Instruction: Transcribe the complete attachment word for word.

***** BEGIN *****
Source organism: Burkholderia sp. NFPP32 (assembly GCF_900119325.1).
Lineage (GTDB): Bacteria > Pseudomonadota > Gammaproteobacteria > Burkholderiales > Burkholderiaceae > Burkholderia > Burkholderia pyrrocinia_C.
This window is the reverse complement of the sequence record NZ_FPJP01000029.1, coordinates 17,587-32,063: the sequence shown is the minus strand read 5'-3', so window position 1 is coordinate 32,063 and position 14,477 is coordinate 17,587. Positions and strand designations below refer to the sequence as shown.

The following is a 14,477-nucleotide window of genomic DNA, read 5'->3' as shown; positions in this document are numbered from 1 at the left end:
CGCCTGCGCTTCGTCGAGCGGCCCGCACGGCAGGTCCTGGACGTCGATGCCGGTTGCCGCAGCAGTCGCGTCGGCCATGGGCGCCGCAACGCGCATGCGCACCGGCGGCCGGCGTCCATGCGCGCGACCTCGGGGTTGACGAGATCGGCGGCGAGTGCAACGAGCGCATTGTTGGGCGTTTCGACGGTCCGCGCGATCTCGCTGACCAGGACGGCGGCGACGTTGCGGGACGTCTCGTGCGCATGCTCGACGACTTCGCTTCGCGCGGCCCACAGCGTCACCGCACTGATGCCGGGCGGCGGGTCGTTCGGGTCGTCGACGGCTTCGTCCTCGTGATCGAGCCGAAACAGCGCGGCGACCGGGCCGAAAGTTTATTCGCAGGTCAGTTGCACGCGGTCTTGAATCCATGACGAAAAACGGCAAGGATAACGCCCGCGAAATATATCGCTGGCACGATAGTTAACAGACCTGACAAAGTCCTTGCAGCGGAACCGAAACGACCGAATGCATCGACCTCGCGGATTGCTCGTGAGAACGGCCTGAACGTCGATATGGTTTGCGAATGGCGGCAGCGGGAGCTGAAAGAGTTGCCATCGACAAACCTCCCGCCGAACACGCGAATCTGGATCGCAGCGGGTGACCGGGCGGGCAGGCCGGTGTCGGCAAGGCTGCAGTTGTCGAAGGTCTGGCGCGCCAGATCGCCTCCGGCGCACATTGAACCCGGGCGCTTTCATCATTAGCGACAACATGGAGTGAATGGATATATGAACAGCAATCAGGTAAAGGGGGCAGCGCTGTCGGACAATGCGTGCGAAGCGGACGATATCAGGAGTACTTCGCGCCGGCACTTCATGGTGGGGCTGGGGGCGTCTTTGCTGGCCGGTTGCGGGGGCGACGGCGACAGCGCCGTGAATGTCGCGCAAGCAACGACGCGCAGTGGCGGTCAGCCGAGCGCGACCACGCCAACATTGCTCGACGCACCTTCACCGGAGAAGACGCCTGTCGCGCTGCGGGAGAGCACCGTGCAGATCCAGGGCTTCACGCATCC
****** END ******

Source organism: Burkholderia sp. NFPP32 (assembly GCF_900119325.1).
Lineage (GTDB): Bacteria > Pseudomonadota > Gammaproteobacteria > Burkholderiales > Burkholderiaceae > Burkholderia > Burkholderia pyrrocinia_C.
This window is the reverse complement of the sequence record NZ_FPJP01000029.1, coordinates 17,587-32,063: the sequence shown is the minus strand read 5'-3', so window position 1 is coordinate 32,063 and position 14,477 is coordinate 17,587. Positions and strand designations below refer to the sequence as shown.

The following is a 14,477-nucleotide window of genomic DNA, read 5'->3' as shown; positions in this document are numbered from 1 at the left end:
CGCCTGCGCTTCGTCGAGCGGCCCGCACGGCAGGTCCTGGACGTCGATGCCGGTTGCCGCAGCAGTCGCGTCGGCCATGGGCGCCGCAACGCGCATGCGCACCGGCGGCCGGCGTCCATGCGCGCGACCTCGGGGTTGACGAGATCGGCGGCGAGTGCAACGAGCGCATTGTTGGGCGTTTCGACGGTCCGCGCGATCTCGCTGACCAGGACGGCGGCGACGTTGCGGGACGTCTCGTGCGCATGCTCGACGACTTCGCTTCGCGCGGCCCACAGCGTCACCGCACTGATGCCGGGCGGCGGGTCGTTCGGGTCGTCGACGGCTTCGTCCTCGTGATCGAGCCGAAACAGCGCGGCGACCGGGCCGAAAGTTTATTCGCAGGTCAGTTGCACGCGGTCTTGAATCCATGACGAAAAACGGCAAGGATAACGCCCGCGAAATATATCGCTGGCACGATAGTTAACAGACCTGACAAAGTCCTTGCAGCGGAACCGAAACGACCGAATGCATCGACCTCGCGGATTGCTCGTGAGAACGGCCTGAACGTCGATATGGTTTGCGAATGGCGGCAGCGGGAGCTGAAAGAGTTGCCATCGACAAACCTCCCGCCGAACACGCGAATCTGGATCGCAGCGGGTGACCGGGCGGGCAGGCCGGTGTCGGCAAGGCTGCAGTTGTCGAAGGTCTGGCGCGCCAGATCGCCTCCGGCGCACATTGAACCCGGGCGCTTTCATCATTAGCGACAACATGGAGTGAATGGATATATGAACAGCAATCAGGTAAAGGGGGCAGCGCTGTCGGACAATGCGTGCGAAGCGGACGATATCAGGAGTACTTCGCGCCGGCACTTCATGGTGGGGCTGGGGGCGTCTTTGCTGGCCGGTTGCGGGGGCGACGGCGACAGCGCCGTGAATGTCGCGCAAGCAACGACGCGCAGTGGCGGTCAGCCGAGCGCGACCACGCCAACATTGCTCGACGCACCTTCACCGGAGAAGACGCCTGTCGCGCTGCGGGAGAGCACCGTGCAGATCCAGGGCTTCACGCATCC